Nicola Sturgeon, the First Minister of Scotland, smiles during a EU referendum remain event, at Edinburgh airport in Scotland, June 22, 2016.
Clodagh Kilcoyne / Reuters

When Scotland went to the polls in September 2014 to decide whether it wanted to become an independent country, Alex Salmond, Scotland’s first minister at the time, called the ballot a “once in a generation” opportunity. If the country rejected the proposition, as it eventually did by 55 to 45 percent, then his party, the Scottish National Party (SNP), would, he said, honor that decision for the foreseeable future.

However, the recent Brexit referendum has given new life to the debate about Scottish independence. Although the United Kingdom voted to leave the EU by 52 to 48 percent, Scotland voted by 62 to 38 percent to remain.

Unsurprisingly, the current SNP first minister, Nicola Sturgeon, and her colleagues called it a “democratic affront” that votes cast in England could take Scotland out of the EU against its will. From their perspective, the U.K.-wide decision to leave the EU perfectly illustrates how being part of the United Kingdom limits Scotland’s ability to determine its own affairs. As a result, the Scottish government is now trying to establish whether and how Scotland could retain its membership of the EU. It has convened a council of experts to advise on the options, and Sturgeon herself has already gone to Brussels to assess the lay of the land.

One suggestion is that Scotland could stay in the EU even if it is still part of a United Kingdom that has left. So far, though, nobody has demonstrated how that might be possible. The EU is, after all, a bloc of states. The only real option, then, looks to be for Scotland to leave the United Kingdom and secure membership of the EU as an independent state.

There are three potential hurdles that get in the way of this option, however. The first is public opinion. While the 45 percent level of support for independence recorded in the 2014 independence referendum has shown no sign of receding—indeed, it averaged 47 percent in opinion polls conducted before the Brexit referendum—this still left independence supporters in the minority. The crucial question is whether the British vote to leave the EU has upset enough Scottish voters to create a majority in favor of independence.

Scotland's Edinburgh Castle rock is illuminated with a sign to "Vote Remain" in the EU, June 21, 2016.
Clodagh Kilcoyne / Reuters

Polls conducted before the EU referendum suggested that the United Kingdom’s vote for Brexit would result in a four- to five-point increase in support of independence, just enough to create a small majority in favor. Now, three polls conducted immediately after the referendum have estimated that support for independence has, indeed, increased to 52 to 54 percent. Still, such figures are well short of the 60 percent threshold that the SNP itself has previously indicated it would like to see before holding a second referendum. At the moment, holding a second ballot still looks like quite a risky option for the SNP.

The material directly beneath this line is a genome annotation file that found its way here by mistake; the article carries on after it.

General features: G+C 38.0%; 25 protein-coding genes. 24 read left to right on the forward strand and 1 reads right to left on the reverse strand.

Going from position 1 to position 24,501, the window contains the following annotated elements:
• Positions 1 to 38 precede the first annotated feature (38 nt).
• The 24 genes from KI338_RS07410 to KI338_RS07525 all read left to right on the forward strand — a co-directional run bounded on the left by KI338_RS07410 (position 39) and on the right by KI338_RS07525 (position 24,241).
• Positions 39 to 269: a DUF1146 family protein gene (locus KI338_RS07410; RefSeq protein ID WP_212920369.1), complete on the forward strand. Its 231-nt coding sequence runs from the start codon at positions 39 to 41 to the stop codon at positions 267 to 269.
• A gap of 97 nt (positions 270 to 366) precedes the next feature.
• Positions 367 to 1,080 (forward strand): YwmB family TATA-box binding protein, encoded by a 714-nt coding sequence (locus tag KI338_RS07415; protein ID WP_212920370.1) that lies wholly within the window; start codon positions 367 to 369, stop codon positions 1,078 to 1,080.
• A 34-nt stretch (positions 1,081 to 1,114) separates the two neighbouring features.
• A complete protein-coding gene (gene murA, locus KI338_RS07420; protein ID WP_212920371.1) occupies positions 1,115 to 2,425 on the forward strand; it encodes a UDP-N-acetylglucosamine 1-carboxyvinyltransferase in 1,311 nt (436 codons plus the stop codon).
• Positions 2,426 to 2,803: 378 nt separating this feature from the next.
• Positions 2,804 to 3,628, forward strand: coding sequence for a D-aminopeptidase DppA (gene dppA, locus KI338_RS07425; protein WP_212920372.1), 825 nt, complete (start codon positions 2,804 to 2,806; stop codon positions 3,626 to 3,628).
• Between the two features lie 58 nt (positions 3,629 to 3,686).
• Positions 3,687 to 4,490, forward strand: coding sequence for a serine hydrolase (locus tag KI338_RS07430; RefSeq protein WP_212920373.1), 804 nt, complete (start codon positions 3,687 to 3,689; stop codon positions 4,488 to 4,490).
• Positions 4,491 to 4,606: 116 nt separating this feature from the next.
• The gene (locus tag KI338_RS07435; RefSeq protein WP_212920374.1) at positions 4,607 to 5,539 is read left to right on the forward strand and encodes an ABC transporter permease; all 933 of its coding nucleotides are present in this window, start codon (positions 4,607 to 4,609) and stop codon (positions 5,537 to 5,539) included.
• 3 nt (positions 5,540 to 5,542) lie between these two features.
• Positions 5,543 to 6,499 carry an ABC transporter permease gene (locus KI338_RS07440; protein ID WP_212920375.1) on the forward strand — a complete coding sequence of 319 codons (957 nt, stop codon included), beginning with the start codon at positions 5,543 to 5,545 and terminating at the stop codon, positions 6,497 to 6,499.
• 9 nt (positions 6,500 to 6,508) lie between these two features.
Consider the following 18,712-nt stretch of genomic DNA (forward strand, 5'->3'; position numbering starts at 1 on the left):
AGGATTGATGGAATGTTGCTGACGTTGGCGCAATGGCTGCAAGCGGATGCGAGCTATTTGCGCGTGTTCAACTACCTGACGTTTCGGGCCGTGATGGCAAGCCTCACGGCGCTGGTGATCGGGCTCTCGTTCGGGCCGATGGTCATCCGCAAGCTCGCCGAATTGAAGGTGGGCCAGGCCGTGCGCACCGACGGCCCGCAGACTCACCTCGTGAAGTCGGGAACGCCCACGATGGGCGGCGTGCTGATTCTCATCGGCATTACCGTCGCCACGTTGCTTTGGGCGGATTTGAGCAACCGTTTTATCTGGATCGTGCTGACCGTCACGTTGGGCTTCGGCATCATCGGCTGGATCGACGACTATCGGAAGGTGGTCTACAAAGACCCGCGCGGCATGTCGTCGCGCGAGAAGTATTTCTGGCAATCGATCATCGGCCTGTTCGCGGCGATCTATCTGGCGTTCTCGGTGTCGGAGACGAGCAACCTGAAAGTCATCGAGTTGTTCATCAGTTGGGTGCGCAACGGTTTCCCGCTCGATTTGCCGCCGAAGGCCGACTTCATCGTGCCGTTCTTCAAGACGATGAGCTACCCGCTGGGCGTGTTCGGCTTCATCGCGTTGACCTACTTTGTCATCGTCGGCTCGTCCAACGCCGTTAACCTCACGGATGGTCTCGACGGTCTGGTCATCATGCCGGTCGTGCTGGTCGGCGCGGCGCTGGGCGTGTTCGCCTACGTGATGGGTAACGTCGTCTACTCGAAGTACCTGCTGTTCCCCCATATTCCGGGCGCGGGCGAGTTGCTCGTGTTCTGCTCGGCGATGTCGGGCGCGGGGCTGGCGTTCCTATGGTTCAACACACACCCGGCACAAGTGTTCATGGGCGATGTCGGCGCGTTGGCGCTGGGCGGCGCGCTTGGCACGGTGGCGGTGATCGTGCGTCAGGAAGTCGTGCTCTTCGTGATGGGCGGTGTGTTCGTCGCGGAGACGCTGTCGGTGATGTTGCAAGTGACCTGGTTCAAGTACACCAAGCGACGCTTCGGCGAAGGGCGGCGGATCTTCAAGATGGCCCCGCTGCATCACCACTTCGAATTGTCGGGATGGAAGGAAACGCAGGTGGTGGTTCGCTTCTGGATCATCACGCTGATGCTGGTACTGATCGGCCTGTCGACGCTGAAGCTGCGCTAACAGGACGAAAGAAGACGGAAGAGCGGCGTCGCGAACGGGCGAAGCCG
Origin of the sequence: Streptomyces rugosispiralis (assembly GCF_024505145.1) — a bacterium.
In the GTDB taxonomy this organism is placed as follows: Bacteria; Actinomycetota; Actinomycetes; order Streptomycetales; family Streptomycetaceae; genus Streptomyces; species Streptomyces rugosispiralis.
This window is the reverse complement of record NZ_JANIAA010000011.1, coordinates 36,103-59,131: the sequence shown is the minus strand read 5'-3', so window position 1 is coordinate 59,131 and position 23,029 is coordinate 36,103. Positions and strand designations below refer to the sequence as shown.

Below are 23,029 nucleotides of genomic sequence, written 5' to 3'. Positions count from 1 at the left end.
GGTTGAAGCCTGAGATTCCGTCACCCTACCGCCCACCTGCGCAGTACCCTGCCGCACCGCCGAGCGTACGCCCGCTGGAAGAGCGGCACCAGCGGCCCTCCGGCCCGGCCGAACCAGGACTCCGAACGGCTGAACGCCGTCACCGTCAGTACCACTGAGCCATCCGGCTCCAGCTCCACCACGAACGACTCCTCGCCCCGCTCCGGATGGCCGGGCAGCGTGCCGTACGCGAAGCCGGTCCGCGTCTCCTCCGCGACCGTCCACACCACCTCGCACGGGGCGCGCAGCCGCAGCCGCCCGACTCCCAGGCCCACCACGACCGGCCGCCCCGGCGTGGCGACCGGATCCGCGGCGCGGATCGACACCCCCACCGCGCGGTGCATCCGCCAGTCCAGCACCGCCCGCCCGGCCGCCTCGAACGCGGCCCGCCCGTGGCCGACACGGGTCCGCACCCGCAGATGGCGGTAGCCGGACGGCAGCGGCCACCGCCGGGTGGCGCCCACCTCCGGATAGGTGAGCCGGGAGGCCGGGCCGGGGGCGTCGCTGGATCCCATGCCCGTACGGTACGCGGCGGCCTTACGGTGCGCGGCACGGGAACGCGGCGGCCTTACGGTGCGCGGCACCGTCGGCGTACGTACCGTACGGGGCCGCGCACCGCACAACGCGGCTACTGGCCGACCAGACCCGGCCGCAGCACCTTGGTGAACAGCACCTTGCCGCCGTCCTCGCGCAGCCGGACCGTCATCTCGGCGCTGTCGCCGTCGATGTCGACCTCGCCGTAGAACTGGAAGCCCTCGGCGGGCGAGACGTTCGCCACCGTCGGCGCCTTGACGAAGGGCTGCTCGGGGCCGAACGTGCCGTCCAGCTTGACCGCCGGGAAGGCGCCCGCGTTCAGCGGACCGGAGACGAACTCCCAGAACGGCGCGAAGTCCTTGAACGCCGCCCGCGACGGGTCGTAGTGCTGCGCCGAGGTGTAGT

The second potential hurdle facing the SNP is securing the legal authority to hold a second ballot. Scotland’s constitutional status is one of the issues that is still in the preserve of the British Parliament in London rather than the responsibility of the devolved Scottish Parliament in Edinburgh. The September 2014 referendum was held after London had delegated the Scottish Parliament a time-limited authority to hold a referendum. That right has now expired.

It is open to doubt whether the next British prime minister and government would be willing to authorize a second Scottish independence referendum. It is true that before the 2014 referendum it was suggested that the Scottish Parliament might be able to hold, on its own authority, a referendum on whether the Scottish government should seek to open talks with the British government on Scotland’s independence. But even if such a referendum avoided a challenge in the courts, the British government would not be under any obligation to honor the outcome.

The third and final hurdle is the most important one. How will the EU respond to an attempt by Scotland to become independent in order to retain its position inside the EU? The EU could say, as then President of the European Commission José Manuel Barroso suggested before the 2014 referendum, that an independent Scotland would have to apply for membership just like any other new applicant. And it might even have to wait years before securing admission. In that case, the SNP’s prospects for a victorious second referendum would be significantly diminished. 

Nicola Sturgeon in Edinburgh, Scotland, April 2015.
Russell Cheyne / Reuters

On the other hand, the EU might signal that it would allow an independent Scotland to be fast-tracked into membership and perhaps even to take over the United Kingdom’s current membership. In that event, Sturgeon’s chances of winning a referendum would be much greater. 

This will not be an easy choice for the EU. Some of its members, most notably Spain, are concerned that cries for autonomy within their own countries (such as in Catalonia) will be emboldened if Scotland becomes independent. Indeed, Spanish Prime Minister Mariano Rajoy has already expressed his opposition to any EU talks with the Scottish government. On the other hand, it may seem hypocritical for the EU to reject Scotland’s quest to stay in the union given that it has expressed its wish to do so through a democratic ballot. 

Either way, Scotland’s future may very well rest on whether the EU decides to extend a helping hand to Sturgeon or not.

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